what is a predicate and subject?

Thursday, January 22, 2009

The two main parts of a sentence are a subject and a predicate.

Subjects are easy enough to spot because they're nounish--that is, they're nouns, noun phrases, or noun substitutes:

  • Mrs. Lippman had a son.
  • The police around here don't seem to have the first clue.
  • Was she a great big fat person?
  • Put the f@cking lotion in the basket!(You understood)
And they usually refer to whatever the sentence is about. If you're still having trouble, find the verb and ask yourself who the verb refers to.

For example, in the first sentence, the verb is "had," so ask yourself, "Who had?" The answer is clearly "Mrs. Lippman."

Predicates are made up of verbs and all the words governed by or modifying it. Basically, predicates tell us what the subject is doing or what state it's in. They're a bit trickier to spot, but once you know the subject, it's pretty easy to locate the predicate, because they tend to be whatever's left.

In the four sentences above, the unbolded, italicized portions are the predicates, and, like we said, they each tell us something about the subject--Mrs. Lippman had a son; the police don't have the first clue; she was a great big fat person--and so on.

The last sentence, "Put the f@cking lotion in the basket!," is a bit trickier because the subject doesn't appear in the sentence. But, if you know when the subject is you understood, you should be okay. If you don't know, the easy way to tell is if the sentence expresses a command, like,"Put your hands in the back...thumbs up!" "Get a hold of him more and feel his hand son, talk to him," or "Put the f@cking lotion in the basket!"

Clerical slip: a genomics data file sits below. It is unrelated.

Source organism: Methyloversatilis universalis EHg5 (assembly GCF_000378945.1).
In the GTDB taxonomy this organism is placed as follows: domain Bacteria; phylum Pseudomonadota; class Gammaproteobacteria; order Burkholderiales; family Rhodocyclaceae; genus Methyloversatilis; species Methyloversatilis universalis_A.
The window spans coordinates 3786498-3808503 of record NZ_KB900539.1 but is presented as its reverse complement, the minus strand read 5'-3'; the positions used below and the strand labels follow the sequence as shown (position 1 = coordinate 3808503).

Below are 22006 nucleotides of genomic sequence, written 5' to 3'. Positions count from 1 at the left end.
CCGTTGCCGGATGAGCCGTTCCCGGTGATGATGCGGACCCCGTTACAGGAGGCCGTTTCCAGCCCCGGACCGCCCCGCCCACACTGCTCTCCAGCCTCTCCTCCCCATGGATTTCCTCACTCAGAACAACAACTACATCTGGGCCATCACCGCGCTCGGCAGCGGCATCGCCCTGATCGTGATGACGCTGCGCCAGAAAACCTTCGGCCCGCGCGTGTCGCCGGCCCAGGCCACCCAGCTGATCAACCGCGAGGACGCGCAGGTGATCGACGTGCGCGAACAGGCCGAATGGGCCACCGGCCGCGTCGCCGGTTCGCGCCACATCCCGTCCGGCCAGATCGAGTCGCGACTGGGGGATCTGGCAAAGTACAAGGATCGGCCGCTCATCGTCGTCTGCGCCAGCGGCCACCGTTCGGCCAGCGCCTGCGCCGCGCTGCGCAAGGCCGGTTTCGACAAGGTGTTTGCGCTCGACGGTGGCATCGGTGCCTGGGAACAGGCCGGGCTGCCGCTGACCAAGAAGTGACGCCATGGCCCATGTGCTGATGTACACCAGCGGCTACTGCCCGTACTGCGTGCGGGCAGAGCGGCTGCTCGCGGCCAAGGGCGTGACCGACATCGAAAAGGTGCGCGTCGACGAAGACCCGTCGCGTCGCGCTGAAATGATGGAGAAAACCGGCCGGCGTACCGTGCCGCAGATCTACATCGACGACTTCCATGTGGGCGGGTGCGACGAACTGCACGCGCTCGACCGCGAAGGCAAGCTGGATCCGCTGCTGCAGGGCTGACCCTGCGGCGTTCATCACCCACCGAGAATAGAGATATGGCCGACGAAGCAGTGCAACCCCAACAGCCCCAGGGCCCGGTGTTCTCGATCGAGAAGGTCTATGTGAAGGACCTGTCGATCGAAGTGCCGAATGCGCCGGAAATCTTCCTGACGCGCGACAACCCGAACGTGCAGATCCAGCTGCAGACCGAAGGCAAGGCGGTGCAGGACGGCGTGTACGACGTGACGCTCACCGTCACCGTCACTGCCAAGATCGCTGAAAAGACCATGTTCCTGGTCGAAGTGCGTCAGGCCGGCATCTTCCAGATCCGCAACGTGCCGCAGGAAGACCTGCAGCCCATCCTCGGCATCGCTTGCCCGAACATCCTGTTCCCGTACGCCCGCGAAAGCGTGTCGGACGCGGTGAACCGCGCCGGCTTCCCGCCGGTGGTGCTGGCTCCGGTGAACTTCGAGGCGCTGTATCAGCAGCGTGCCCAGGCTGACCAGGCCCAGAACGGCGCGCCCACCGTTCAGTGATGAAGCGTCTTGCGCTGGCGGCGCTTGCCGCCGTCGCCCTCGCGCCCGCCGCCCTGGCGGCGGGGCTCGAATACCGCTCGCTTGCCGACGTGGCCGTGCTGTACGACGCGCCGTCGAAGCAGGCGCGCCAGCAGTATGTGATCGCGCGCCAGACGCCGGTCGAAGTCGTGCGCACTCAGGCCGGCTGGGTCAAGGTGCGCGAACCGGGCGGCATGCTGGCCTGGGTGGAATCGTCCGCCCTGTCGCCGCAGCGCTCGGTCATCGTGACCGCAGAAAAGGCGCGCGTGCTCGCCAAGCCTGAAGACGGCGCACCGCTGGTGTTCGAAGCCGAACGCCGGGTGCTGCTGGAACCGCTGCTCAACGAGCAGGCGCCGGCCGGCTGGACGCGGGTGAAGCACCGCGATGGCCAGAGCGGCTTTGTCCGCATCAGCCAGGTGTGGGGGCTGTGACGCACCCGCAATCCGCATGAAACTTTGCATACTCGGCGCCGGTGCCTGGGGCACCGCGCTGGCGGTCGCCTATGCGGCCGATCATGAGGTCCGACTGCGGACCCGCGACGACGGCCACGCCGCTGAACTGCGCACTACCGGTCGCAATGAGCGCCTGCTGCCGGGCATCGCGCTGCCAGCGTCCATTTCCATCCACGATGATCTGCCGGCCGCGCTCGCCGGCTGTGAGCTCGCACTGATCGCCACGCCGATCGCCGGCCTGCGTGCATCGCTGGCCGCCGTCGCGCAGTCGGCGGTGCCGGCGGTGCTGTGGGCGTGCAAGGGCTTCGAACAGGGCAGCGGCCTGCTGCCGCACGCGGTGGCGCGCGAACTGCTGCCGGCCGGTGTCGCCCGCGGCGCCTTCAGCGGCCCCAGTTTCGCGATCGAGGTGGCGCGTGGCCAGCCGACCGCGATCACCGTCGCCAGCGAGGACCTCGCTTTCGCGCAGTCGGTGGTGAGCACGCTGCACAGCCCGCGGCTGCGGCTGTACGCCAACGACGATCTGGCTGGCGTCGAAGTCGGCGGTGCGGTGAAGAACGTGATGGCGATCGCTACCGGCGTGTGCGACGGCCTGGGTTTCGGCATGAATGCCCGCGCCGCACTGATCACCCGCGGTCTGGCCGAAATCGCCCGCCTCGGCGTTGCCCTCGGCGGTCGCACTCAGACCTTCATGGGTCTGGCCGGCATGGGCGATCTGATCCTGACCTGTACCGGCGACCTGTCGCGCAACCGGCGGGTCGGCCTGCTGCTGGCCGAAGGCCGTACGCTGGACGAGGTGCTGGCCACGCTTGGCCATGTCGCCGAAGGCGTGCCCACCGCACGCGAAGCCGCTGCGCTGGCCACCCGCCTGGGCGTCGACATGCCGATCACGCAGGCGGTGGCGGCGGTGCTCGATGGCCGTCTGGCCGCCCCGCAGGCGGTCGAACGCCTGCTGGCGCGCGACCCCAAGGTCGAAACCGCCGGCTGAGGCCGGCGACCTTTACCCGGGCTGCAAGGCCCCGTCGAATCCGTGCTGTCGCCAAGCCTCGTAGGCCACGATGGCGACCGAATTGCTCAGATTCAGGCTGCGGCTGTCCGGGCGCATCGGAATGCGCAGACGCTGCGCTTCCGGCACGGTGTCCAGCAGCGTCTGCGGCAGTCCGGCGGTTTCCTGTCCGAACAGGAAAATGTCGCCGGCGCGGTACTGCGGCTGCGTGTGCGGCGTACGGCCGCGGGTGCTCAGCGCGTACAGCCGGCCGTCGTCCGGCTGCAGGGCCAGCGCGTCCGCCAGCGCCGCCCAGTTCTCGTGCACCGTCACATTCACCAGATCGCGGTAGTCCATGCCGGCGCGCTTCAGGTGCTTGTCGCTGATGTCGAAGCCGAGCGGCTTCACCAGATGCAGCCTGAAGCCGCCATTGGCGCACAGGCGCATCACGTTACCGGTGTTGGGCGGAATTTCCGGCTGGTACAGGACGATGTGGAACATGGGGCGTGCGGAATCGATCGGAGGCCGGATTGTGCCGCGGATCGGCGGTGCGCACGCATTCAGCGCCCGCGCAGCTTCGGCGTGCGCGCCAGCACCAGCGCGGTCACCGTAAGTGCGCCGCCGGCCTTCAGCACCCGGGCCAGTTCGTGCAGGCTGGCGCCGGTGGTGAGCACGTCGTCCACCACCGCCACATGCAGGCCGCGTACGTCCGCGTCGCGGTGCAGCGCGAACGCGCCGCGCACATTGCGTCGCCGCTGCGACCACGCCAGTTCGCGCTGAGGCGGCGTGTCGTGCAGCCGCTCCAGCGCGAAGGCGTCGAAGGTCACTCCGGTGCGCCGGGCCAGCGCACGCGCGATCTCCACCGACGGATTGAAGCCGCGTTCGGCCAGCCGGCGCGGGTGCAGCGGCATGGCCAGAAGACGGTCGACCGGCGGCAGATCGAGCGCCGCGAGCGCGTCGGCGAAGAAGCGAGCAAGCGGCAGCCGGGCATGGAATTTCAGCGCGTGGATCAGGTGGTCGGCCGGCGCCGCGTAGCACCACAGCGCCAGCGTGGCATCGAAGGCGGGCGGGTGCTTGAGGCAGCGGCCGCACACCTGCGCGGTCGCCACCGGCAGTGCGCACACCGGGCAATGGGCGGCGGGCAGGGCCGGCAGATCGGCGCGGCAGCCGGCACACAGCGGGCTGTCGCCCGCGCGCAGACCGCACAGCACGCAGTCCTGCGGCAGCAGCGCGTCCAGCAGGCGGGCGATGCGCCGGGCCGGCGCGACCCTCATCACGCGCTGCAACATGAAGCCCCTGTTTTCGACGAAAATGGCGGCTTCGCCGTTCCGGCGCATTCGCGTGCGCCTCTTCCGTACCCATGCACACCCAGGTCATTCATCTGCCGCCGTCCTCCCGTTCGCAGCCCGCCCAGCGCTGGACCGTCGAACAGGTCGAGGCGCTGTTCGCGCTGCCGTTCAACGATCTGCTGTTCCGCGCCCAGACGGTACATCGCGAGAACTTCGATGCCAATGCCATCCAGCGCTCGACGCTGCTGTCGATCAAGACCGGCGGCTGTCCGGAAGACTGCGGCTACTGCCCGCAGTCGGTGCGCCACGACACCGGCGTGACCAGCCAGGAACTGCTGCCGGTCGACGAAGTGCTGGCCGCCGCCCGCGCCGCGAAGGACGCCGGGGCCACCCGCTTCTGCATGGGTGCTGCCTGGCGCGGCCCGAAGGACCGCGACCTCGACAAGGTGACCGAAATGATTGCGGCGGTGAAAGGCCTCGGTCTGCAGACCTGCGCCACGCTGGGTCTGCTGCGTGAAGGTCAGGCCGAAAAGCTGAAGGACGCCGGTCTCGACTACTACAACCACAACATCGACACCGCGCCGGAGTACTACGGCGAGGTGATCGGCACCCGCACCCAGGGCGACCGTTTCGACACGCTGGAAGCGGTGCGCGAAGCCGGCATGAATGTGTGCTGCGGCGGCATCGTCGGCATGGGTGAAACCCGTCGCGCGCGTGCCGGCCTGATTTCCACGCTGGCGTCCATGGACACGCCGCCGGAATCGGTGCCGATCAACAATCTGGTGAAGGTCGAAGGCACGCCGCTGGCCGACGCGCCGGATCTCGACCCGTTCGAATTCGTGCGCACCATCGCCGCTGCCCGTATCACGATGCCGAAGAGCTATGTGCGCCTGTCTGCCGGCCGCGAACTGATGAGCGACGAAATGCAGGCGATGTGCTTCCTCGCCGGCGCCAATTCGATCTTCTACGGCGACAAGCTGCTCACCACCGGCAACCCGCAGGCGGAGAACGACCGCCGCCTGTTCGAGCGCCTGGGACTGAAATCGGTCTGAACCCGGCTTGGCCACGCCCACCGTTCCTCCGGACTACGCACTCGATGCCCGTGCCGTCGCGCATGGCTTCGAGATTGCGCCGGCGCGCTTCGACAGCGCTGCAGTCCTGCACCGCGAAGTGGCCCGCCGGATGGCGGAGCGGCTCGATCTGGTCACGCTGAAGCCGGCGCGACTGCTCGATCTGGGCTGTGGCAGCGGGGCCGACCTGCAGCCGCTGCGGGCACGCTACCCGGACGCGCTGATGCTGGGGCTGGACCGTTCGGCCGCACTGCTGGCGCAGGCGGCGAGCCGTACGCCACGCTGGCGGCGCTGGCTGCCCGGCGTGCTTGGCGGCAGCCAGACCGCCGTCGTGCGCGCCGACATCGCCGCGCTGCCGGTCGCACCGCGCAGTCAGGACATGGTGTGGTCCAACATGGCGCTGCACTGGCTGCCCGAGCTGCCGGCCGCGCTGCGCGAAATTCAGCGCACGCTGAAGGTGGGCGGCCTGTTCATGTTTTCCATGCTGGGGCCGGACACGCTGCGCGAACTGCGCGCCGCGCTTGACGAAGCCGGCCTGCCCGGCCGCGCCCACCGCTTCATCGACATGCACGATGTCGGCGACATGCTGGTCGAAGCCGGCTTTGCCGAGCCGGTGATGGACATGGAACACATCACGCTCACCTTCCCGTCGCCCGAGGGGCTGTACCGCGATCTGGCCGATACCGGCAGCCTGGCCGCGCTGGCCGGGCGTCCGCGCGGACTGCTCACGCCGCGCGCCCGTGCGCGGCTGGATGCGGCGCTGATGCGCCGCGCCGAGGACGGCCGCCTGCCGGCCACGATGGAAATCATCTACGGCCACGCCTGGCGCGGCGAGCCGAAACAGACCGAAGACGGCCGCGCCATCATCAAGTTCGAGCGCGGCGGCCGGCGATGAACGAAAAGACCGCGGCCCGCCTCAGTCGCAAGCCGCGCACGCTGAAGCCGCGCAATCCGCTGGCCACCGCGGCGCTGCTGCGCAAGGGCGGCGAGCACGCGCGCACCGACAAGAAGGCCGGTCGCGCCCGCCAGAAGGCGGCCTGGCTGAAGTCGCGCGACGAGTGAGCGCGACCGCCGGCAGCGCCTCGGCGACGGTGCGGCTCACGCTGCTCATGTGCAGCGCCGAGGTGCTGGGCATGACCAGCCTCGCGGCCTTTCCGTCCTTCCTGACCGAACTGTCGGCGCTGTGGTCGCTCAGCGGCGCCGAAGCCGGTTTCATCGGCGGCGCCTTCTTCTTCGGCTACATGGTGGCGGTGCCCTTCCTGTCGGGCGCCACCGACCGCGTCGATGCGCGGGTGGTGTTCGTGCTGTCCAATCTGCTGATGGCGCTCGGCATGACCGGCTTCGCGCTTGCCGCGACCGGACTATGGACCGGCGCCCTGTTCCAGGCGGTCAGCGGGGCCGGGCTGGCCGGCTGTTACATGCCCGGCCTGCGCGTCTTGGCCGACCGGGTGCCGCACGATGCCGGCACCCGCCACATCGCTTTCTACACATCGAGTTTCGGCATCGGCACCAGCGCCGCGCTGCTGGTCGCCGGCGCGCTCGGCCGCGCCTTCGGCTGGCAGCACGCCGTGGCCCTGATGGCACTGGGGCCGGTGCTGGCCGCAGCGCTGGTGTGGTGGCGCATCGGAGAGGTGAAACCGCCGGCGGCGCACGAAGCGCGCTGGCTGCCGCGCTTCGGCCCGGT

Another thing to remember is that there are simple subjects and predicates, and compound subjects and predicates. If you can spot the subject and the predicate, these should be pretty easy.

Simple subjects are just the subjects stripped of all the other words that modify it. It's usually a single noun or pronoun (such as "she" in the third sentence), but sometimes it can be more (like "Mrs. Lippman" in the third sentence).

In the second sentence the subject is "The police around here"; this may seem a bit tricky, but it's not too difficult to see that "the" and "around here" are modifying "police," which would be the simple subject.

Simple predicates are even easier--they're just the verb or verbs that link with the subject.

Compound subjects are multiple simple subjects:

  • Johns Hopkins, the University of Minnesota and Columbus Medical Center are three centers for transsexual surgery.
Compound predicates are multiple verbs referring to the same subject:
  • Get a hold of him more and feel his hand son, talk to him.